GOP wrestles with big question: What now?

Greg Nash

Republicans at both ends of Pennsylvania Avenue are facing a big question this spring: What now?

As President Trump approaches his 100-day mark at the end of this month, congressional Republicans have few accomplishments to point to and are divided over how to proceed on his two biggest priorities: healthcare and tax reform.

{mosads}Congress is at the start of a two-week recess, and lawmakers say they will listen to feedback from constituents as they mull the next legislative steps of 2017. The internal debate boils down to whether they should stick to their strategy of working strictly along party lines to pass big-ticket bills or try to find common ground with Democrats, perhaps on smaller proposals.

Republicans are divided over whether to take another shot at healthcare reform, which failed in the House last month, or move on to tax reform.

Senate Budget Committee Chairman Mike Enzi (R-Wyo.) is waiting for a decision from GOP leaders before moving a new budget resolution that would set up a special process for passing tax reform with 51 Republican votes in the Senate.

Once the Senate passes a budget resolution focused on tax reform, the vehicle they had hoped to use to pass healthcare reform in the Senate with a simple majority becomes inoperable.

“Until the healthcare reconciliation is taken care of, it won’t happen,” Enzi said of a budget resolution laying the groundwork for tax reform. “Because that cancels out the previous reconciliation.”

Rep. Mark Meadows (R-N.C.), the head of the conservative House Freedom Caucus, told a local radio station Tuesday that discussions with Speaker Paul Ryan (R-Wis.) are “close” to producing a deal.

Opposition from the Freedom Caucus sunk the House bill last month, so an agreement with Ryan could pave the way for another vote. But GOP centrists are wary of any leadership deal with the Freedom Caucus.

Some Republicans think a potential solution is to merge the healthcare reform measure and the tax-reform bill. While the combined legislation would be massive, it would allow GOP leaders to use a single budgetary reconciliation vehicle to pass the legislation with a simple majority vote in the Senate, and it would enable them to pass a bigger tax cut.

That’s because legislation that passes with a simple majority vote under reconciliation has to be deficit-neutral beyond the budget window, which is usually 10 years.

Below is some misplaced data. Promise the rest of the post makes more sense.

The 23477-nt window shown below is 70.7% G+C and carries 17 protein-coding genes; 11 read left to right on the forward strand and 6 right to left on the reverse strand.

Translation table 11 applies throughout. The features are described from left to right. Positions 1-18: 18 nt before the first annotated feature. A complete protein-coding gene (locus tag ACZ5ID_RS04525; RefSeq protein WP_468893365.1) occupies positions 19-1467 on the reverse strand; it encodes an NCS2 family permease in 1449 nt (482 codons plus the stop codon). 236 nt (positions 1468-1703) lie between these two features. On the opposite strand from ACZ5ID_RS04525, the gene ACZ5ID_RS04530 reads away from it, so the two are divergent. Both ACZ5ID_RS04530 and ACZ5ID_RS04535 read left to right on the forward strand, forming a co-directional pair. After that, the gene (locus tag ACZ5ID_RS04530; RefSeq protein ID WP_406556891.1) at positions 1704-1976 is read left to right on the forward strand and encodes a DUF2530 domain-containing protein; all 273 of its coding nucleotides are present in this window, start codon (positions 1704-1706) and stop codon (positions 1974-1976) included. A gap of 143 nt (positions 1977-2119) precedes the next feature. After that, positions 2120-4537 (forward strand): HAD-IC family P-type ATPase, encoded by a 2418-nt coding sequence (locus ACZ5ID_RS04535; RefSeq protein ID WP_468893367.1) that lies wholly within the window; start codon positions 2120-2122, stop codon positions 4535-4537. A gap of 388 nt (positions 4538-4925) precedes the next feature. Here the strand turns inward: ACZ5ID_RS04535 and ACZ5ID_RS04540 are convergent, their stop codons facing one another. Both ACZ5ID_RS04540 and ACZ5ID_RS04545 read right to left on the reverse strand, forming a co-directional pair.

Repealing ObamaCare would cut spending more than it would reduce revenues, and that would give GOP leaders a lot more room to cut taxes beyond the 10-year window.

“By combining the two, you could have a larger permanent tax cut than if you did them separately,” said Grover Norquist, president of Americans for Tax Reform, a group that advocates for lower taxes and less government.

“The one advantage that would come from combining them is that you could cut taxes more, because the spending cut is bigger than the [revenue] cut,” he explained.

Senate Majority Whip John Cornyn (R-Texas) says all ideas are on the table.

“Both of them are heavy lifts in their own right,” he cautioned. “I wouldn’t categorically reject it, but I’d like to see what that looks like.” 

In the meantime, Senate Republicans are pursuing parallel negotiations among themselves and with Democrats.

“We have to fulfill Trump’s pledges, and I think Trump wants to fulfill them,” said Sen. Bill Cassidy (R-La.), who has had discussions with fellow GOP senators about how to revive the healthcare effort since the House bill was shelved.

“We’ve got to give coverage, care with those with pre-existing conditions, no mandates, lower costs — we’ve got to lower premiums,” he added. “To do that you’ve got to stabilize the individual market.”

As insurance companies pull out of government-sponsored marketplaces in rural regions and other areas of the country where it is less profitable to provide coverage, Republican lawmakers feel obligated to come up with solutions, especially now that they control the executive and legislative branches.